By the end of our week however we felt quite at home and were merrily jumping on and off the incredibly efficient and easy to use MRT metro system. We prepared ourselves for our three week boat trip and I bought wool and needles and Pete rather strangely bought a keyboard which he has always wanted and felt that in 3 weeks of intense practice he might make some progress. Quite how we are going to get this home to Hallbankgate has yet to be worked out.
Jamie had a contact at The Straits Times, Singapore’s daily paper and told them of our trip and we met Joy the trainee journalist in a cafe one day. We haven’t really talked about our trip at length to anyone so far so for us it was a bit like a counselling session and we talked and she listened and she wrote a very nice article with only a few mistakes like the length of time our trip had taken, the number of kilometres we’d cycled and Pete’s name being changed to Paul. We didn’t care but were rather disappointed when no one seemed to recognise us in the following days and there was no need for us to go out wearing dark glasses for fear of being mobbed by excited autograph hunters.
The date for embarkation drew near. We were informed of where and when we should board and to our relief were told that both ourselves and our bikes would be picked up and taken direct to the ship.
Hugs and goodbyes to Jamie and Val and many thanks for the unique experience and hospitality they had given us.
When we were buying our tickets for the boat there had been a bit of a hoo hah about our bikes being put onto the ship and it seemed as if it might have been a new situation for the company to deal with. Eventually we had it in writing that they could be carried as long as we kept them with us in our cabin and as long as we were prepared to haul them onto the ship ourselves. We accepted these conditions as the only way we could get our ticket. However I guess these were just the rules and rules can often be flexible and when we were met at the side of the ship by two smiling crew members we felt all would be well.
We gazed up at what really didn’t look like a ship at all. Perhaps we were just too close to get any sense of perspective or size but it was massive. It was more like standing by a huge building and I admit to a little heartsink when I saw the stairway going up the flank of this monster and thought I had to somehow get Ruby and myself up there. However our smiley crewmen had different ideas and just happened to be standing next to a very large hook which if you strained your neck hard enough and looked up was attached to a crane miles above us. Our panniers were all thrown into a large canvas bag and the bikes strapped somehow to the sides of the bag and off they went disappearing up into the stratosphere.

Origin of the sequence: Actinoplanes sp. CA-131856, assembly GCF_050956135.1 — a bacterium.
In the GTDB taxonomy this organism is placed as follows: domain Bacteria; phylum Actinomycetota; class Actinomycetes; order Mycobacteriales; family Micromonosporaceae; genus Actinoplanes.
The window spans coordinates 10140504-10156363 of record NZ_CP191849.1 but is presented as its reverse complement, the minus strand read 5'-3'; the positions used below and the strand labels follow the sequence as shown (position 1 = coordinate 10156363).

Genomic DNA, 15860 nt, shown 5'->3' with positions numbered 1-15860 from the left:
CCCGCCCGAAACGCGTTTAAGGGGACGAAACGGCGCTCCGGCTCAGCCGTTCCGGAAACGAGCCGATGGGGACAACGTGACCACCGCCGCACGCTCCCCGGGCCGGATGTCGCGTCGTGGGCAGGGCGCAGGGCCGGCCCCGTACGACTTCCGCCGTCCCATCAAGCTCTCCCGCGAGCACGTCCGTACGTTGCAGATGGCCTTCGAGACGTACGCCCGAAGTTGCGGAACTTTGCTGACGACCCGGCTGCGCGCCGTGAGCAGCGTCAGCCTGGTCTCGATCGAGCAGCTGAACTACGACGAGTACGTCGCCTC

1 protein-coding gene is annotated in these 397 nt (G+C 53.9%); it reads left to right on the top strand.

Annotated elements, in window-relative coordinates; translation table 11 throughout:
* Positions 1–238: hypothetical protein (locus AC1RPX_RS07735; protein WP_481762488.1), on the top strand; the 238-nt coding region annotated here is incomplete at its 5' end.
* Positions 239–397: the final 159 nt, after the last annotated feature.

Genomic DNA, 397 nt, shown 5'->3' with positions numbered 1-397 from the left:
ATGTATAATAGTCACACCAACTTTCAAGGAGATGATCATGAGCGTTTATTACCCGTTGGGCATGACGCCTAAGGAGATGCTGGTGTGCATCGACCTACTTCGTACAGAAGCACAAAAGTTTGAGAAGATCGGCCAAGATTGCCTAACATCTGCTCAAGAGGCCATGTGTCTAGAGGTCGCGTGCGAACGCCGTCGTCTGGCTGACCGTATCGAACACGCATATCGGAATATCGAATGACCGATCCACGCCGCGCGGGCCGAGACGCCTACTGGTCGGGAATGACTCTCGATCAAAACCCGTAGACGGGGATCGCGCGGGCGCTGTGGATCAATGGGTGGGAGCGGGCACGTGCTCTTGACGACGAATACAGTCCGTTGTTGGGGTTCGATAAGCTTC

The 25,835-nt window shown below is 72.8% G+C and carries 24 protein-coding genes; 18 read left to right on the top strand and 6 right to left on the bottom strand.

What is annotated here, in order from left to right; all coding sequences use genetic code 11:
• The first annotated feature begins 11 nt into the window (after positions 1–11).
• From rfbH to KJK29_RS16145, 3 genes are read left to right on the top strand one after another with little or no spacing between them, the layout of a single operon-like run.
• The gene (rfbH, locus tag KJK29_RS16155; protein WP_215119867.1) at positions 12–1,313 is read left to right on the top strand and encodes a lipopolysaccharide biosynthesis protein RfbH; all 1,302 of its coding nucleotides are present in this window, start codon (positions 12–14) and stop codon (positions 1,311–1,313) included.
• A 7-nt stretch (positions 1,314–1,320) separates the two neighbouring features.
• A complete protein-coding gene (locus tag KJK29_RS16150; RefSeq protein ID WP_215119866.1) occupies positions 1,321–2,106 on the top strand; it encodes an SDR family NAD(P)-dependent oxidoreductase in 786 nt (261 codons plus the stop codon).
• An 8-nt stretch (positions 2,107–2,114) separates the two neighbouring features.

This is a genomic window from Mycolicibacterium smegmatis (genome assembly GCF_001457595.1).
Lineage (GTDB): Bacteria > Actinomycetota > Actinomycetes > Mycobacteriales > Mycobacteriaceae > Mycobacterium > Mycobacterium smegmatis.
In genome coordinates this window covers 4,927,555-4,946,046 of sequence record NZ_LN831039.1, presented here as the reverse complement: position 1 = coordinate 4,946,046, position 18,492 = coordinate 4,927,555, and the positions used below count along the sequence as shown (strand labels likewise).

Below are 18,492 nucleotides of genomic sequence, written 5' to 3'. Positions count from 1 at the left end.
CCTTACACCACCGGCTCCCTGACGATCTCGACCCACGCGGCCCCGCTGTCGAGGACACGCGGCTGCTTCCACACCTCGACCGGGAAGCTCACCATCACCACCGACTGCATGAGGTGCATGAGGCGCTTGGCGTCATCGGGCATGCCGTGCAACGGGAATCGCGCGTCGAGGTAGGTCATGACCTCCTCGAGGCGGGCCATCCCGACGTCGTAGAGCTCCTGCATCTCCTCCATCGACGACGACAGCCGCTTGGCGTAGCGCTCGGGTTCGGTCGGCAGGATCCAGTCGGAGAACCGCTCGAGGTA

I know it’s ridiculous to talk about a bike as if it’s a human but I have become very attached to Ruby over these last 18 months and I’ve often felt anxiety as she has been man handled and thrown around as if she didn’t matter. I thought that flying through the air was a new experience even for her and wondered, again ridiculously whether she might actually be enjoying it. We were reunited sometime later and both bikes were unscathed and the good news was that there appeared to be no expectation for them to spend the voyage in our cabin. In fact they have resided in three different places and we have never moved them so someone is looking after them. They started off in the gym, then they moved to the ‘Suez room’ which is where the Egyptian staff who would be guiding us through the Suez canal stay while they are on board and they are now in the swimming pool. Well they are not actually in the pool which has no water in it but leaning against the side and they look as happy as a bike can ever look. We’ve spent a day taking them to bits and cleaning them and were provided with buckets and rags, soap and WD40 and they are now shining and beautiful and ready for the last stretch of our journey.
As we write we are on the last 3 days of our journey by ship from Singapore to Southampton and it has been fantastic and we have no regrets at all about choosing this as a way to get home. Pete feels fully qualified to drive this thing and I think I could be his second mate.